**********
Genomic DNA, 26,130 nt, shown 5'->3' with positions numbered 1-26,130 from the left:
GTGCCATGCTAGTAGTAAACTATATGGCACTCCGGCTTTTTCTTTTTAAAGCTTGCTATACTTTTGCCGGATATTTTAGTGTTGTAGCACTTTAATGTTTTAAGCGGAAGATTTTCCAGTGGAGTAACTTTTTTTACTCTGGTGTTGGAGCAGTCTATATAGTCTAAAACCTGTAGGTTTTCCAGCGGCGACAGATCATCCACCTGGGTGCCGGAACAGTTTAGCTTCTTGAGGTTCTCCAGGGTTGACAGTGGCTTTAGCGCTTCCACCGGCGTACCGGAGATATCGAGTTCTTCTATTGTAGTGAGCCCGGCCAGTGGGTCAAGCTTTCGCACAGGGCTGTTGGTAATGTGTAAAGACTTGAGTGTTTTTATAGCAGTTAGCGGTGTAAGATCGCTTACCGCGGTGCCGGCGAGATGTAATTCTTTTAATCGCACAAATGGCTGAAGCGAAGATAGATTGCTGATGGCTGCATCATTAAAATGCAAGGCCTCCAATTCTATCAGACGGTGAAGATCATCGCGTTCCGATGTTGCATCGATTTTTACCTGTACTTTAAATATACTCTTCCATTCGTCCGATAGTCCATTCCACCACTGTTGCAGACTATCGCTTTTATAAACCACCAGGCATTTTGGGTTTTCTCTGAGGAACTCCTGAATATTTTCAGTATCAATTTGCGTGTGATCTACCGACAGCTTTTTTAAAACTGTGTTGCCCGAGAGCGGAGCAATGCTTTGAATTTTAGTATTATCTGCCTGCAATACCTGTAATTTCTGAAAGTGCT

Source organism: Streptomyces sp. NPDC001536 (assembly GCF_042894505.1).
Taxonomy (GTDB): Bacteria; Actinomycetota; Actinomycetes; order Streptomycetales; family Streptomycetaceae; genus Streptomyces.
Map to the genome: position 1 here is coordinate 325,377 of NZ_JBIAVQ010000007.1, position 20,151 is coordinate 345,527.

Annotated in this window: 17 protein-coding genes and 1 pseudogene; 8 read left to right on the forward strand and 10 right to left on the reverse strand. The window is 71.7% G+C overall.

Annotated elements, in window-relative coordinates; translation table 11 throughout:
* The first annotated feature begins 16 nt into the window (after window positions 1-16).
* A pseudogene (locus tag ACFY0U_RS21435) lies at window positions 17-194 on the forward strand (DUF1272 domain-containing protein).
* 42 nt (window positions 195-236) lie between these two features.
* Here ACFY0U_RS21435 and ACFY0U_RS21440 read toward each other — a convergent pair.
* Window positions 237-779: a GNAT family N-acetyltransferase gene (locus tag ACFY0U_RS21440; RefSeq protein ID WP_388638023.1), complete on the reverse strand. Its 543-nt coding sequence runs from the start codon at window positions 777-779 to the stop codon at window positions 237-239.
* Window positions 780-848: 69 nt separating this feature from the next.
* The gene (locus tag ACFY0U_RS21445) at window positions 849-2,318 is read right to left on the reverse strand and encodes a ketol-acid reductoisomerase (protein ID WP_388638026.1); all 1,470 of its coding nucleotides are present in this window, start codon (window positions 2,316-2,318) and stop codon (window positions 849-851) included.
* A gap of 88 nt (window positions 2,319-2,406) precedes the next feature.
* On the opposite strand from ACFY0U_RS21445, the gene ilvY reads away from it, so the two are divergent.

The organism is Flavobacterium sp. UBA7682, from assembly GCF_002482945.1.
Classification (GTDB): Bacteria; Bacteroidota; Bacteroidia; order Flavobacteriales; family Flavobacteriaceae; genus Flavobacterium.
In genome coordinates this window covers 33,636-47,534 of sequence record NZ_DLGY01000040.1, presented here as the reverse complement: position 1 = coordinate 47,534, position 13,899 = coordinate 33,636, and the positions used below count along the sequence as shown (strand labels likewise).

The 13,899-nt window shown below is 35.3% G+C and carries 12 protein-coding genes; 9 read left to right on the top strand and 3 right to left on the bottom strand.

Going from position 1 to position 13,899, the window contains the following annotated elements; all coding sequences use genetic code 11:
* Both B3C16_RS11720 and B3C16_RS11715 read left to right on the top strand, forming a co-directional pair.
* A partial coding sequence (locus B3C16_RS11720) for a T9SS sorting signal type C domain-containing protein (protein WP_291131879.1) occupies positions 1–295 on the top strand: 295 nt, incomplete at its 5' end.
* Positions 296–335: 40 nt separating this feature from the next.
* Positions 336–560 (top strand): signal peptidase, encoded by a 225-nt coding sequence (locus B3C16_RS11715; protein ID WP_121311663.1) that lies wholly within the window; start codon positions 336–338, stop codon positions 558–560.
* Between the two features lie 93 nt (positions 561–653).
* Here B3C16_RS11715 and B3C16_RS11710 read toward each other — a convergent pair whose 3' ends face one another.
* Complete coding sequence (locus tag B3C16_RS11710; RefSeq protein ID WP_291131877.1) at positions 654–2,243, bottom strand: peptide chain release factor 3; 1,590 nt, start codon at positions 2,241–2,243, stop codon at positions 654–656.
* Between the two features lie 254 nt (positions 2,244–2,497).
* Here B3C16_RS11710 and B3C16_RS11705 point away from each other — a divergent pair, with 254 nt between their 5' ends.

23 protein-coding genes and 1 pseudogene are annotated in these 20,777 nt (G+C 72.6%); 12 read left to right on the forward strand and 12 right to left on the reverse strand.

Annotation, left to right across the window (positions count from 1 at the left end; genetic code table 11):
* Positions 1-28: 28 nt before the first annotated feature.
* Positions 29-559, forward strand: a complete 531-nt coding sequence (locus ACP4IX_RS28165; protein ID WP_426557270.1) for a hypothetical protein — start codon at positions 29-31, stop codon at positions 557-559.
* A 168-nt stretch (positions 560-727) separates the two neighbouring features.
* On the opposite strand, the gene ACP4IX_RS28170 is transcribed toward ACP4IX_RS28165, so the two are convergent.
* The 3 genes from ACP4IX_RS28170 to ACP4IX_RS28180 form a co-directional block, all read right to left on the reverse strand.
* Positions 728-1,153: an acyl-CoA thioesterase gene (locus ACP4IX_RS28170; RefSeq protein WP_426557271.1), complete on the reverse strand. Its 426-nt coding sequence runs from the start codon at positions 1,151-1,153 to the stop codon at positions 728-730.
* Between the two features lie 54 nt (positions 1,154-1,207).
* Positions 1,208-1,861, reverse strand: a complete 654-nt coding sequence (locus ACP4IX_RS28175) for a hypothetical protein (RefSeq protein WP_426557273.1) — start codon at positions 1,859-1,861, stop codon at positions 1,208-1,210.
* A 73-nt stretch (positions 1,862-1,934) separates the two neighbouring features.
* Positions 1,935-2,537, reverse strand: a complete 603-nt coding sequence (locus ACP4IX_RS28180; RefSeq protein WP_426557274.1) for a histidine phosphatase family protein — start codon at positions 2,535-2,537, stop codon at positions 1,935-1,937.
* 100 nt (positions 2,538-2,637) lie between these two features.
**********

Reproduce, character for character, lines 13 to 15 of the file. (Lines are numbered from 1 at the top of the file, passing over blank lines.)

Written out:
* Window positions 780-848: 69 nt separating this feature from the next.
* The gene (locus tag ACFY0U_RS21445) at window positions 849-2,318 is read right to left on the reverse strand and encodes a ketol-acid reductoisomerase (protein ID WP_388638026.1); all 1,470 of its coding nucleotides are present in this window, start codon (window positions 2,316-2,318) and stop codon (window positions 849-851) included.
* A gap of 88 nt (window positions 2,319-2,406) precedes the next feature.